To view the Query Builder, right-click the data source you want to work with and Select RDS Query Viewer. From here you can write your SQL code by hand or visually, by clicking the Visual Query Builder button on the top of this panel.
From the Visual Query Builder, you can click and click and click to create your SQL queries. There is even a nice visual table relations view to join fields and build WHERE statements (see Figure 14).
Several wizards are available with the new ColdFusion 8 Extensions for Eclipse. This article will briefly introduce two of them.
The CFC component wizard builds complex CFCs fast and efficiently from your data sources. For example, you can click on a table in a data source from your RDS Dataview panel, then right-click and select ColdFusion Wizards > Create CFC. A CFC wizard opens with editable parameters (see Figure 15).
Select your options and click Finish. Your CFC will be created and opened in Eclipse.
ColdFusion/AJAX Application Wizard
The next wizard that I will introduce is the ColdFusion/AJAX Application wizard. There is also a ColdFusion/Flex Application wizard, but it requires the Flex Builder plug-in for Eclipse. This current version of Eclipse that we are using will not work with Flex Builder 2, and you may want to install Flex Builder 3 instead or install an older version of Eclipse that is compatible with Flex Builder 2. The CF/AJAX wizard will step you through building a complete data-driven AJAX application with a few clicks.
To begin, you will need to Select File > New > Project > Other. From the window that opens, select the ColdFusion Wizards folder and open its tree to select the ColdFusion/AJAX Application wizard. A window will appear welcoming you to the power of ColdFusion – yes, indeed…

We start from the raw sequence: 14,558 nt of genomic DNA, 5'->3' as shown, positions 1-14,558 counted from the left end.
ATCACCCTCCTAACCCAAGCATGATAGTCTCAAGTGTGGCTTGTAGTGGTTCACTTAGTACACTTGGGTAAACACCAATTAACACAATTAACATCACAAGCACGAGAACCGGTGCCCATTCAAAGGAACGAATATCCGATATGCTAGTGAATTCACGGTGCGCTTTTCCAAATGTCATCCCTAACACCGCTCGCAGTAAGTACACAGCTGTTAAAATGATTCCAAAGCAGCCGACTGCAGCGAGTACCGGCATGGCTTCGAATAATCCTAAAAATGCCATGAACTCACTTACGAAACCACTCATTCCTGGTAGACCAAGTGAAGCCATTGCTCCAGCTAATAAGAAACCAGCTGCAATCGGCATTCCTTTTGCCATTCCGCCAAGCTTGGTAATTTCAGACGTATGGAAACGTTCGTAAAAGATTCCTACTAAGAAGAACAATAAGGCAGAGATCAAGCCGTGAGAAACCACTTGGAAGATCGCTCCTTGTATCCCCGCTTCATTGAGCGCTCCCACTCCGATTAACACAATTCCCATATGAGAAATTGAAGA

Select Next a couple of times till you get to the RDS Server and Data Source Selection step. Since this is a new application, it is not necessary to edit any of the default settings in the steps that you skipped through. Refer to the documentation for more details. I have a link below to the relevant Live Docs.
Choose your localhost RDS server and your data source. Click Next again and you will be in the Page Layout and Design step. This section defines the pages that will be a part of your application. You can define Master Pages, Detail Pages, Master Detail Pages and ColdFusion/Flashpaper Report Documents.
In this step you will create a new page from the Available Pages section and add it to the Navigation tree. In the Page Information, name your page and select Master/Detail page (see Figure 16).
Click the Edit Master Section button and a Query Builder will open. As this is a master page, only select a few general details, since you will be able to add more columns to the Detail Section.
You will need to select an ID column from the table that you want to work with, even though it doesn’t have to appear in your application. When you are finished building your query, Click OK to close the builder. Back in the Page Layout and Design window, Select the Detail Section tab to reopen the Query Builder.
After you have built your query, click Save and then enter a Project Name and the path to your local ColdFusion server. A folder will be created in your wwwroot folder with the project name that you specify. Do not add a folder name to the end of Web Root Folder. Click Finish and wait for the ColdFusion/AJAX wizard to finish.
That’s it. To browse your new application, Edit the URL of your project to point to your new index.cfm page and click the refresh button in your Browser View tab in the Eclipse environment. Test your new data-driven AJAX application.
If your outcome was not what you desired, you can edit the code, or just create a new project and run the wizard again. For more information about additional wizards and details how to use them, check out the ColdFusion Live Docs documentation.
For more details about CFEclipse, including a brief history, you can read this overview on CFEclipse for ColdFusion Developers.
We recommend browsing the CFEclipse.org website for updates, how-to videos, and other useful information. A ton of tweaks and add-ons are available for you to use to supercharge your Eclipse environment, but you will need to build the hotrod yourself with available plug-ins.
By leveraging the additional tools that are available for Eclipse and CFEclipse, you can customize your very own feature-rich development environment.